Building your own Buffer App

Sat 01 February 2014

I tend to consume my daily reading list - consisting of new posts on blogs I follow, interesting articles forwarded by my friends and colleagues as well as those suggested by Zite - in bursts. And hence when it comes to sharing the stuff I've liked on Twitter, my posting habits follow a similar bursty pattern.

Of course, I'm not the only one with this problem as evidenced by how successful Buffer has been. In fact, I'm a regular user of the service myself, though I routinely reach the 10 post limit that is imposed on free accounts. While I'll likely convert to a paid customer in the near future, I thought it'd be a cool exercise to hack together a poor man's Buffer using tools and services already out there, patched together with a little bit of code. Here's the recipe -

Ingredients:

Recipe:

  1. Create a tweets folder inside the Public folder in your Dropbox
  2. Create an archived_tweets folder inside the main Dropbox
  3. Activate this IFTTT recipe - Post a Tweet via Email
  4. Activate this IFTTT recipe - Create Dropbox files via Email
  5. Using the Dropbox Linux agent to sync your Dropbox files to your VPS or shell account (you can selectively only sync the Public and the archived_tweets folders
  6. Copy the following Python code to a file called sendtweet.py on your VPS or shell account
import requests
import glob
import os
import sys

# Change the API endpoint, the API key and the email address below
def send_simple_message(subject, content):
    return requests.post(
            "https://api.mailgun.net/v2/your-api-endpoint/messages",
            auth=("api", "key-your-own-key-here"),
            data={"from": "your@emailaddress.com",
                  "to": "trigger@ifttt.com",
                  "subject": subject,
                  "text": content})

def find_tweet(dir):
    os.chdir(dir)
    for file in glob.glob("*.txt"):
        return file

def main(args):
    # Change the paths below to point to the Dropbox folder
    queue_dir = '/path/to/Dropbox/Public/tweets/'
    archive_dir = '/path/to/Dropbox/archived_tweets/'

    filename = find_tweet(queue_dir)

    if filename is None:
        print "Out of tweets to send!"
        sys.exit(0)

    fullpath = queue_dir + filename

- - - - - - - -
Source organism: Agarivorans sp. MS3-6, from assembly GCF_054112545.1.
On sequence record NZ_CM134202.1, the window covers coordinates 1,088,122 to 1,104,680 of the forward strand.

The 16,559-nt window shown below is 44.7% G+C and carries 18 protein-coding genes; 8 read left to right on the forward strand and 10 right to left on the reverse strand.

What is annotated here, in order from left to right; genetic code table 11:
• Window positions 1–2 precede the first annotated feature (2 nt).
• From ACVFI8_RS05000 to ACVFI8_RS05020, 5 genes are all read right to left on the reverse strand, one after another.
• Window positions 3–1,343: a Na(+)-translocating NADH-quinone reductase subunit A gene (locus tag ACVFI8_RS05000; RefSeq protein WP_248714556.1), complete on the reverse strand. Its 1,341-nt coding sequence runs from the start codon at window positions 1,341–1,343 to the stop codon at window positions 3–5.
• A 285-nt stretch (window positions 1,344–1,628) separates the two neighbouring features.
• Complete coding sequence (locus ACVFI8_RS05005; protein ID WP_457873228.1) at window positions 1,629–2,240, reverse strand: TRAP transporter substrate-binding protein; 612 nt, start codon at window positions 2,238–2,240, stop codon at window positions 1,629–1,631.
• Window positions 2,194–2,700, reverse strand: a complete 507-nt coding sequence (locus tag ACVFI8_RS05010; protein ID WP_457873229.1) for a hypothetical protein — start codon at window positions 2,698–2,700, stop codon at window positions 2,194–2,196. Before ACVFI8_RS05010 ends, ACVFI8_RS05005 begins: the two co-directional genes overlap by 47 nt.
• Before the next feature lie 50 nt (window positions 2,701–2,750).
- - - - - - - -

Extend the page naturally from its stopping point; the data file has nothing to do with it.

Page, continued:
fo = open(fullpath, 'r')
    subject = fo.readline()
    content = '\n'.join(fo.readlines())
    fo.close()

    if subject != '' or content != '':
        print "Sending Tweet: " + subject + " - " + content
        subject = subject + " #send"
        send_simple_message(subject, content)

    os.rename(fullpath, archive_dir + filename)

if __name__ == "__main__":
    main(sys.argv)
  1. Set up cron job to execute the script above at specified times a few times a day. Here's my setup -
12 9,20 * * * /usr/bin/python /home/farhan/bin/sendtweet.py                                                                                                                                                                   
29 22 11,17 * * * /usr/bin/python /home/farhan/bin/sendtweet.py
30 40 13,15 * * * /usr/bin/python /home/farhan/bin/sendtweet.py

Congratulations! You've just built yourself a poor man's Buffer! Here's how you use it -

To post a tweet (say, an interesting article you just read), send an email to trigger@ifttt.com with the Subject and the Body containing the contents of the tweet (they are concatenated with the - character). The Subject line must contain the #queue token. For example -

Subject: This is the best Super Bown commercial I have ever seen! #queue
Body: http://www.youtube.com/watch?v=uQB7QRyF4p4

How does it work?

IFTTT, upon receiving this email, executes this recipe and creates a text file with the tweet's contents in the tweets folder.

Example of tweets waiting to be sent

On the next run of the sendtweet.py script, the code finds a text file in the folder, reads it and sends an email to trigger@ifttt.com but this time with the #send token in the Subject line. It uses Mailgun to send the email but that part can easily be replaced with any service that allows you to send emails.

This triggers the other recipe and IFTTT posts the tweet on your behalf.

Once the email is sent, the code moves the file to the archived_tweets folder.

To control the frequency with which the tweets go out as well as the times at which they are posted, just change the frequency at which the sendtweet.py script is executed.

Of course, the Buffer service offers a lot more than a way to queue your tweets and spread them out but I thought this was a cool little weekend hack to overcome the limits of the free account!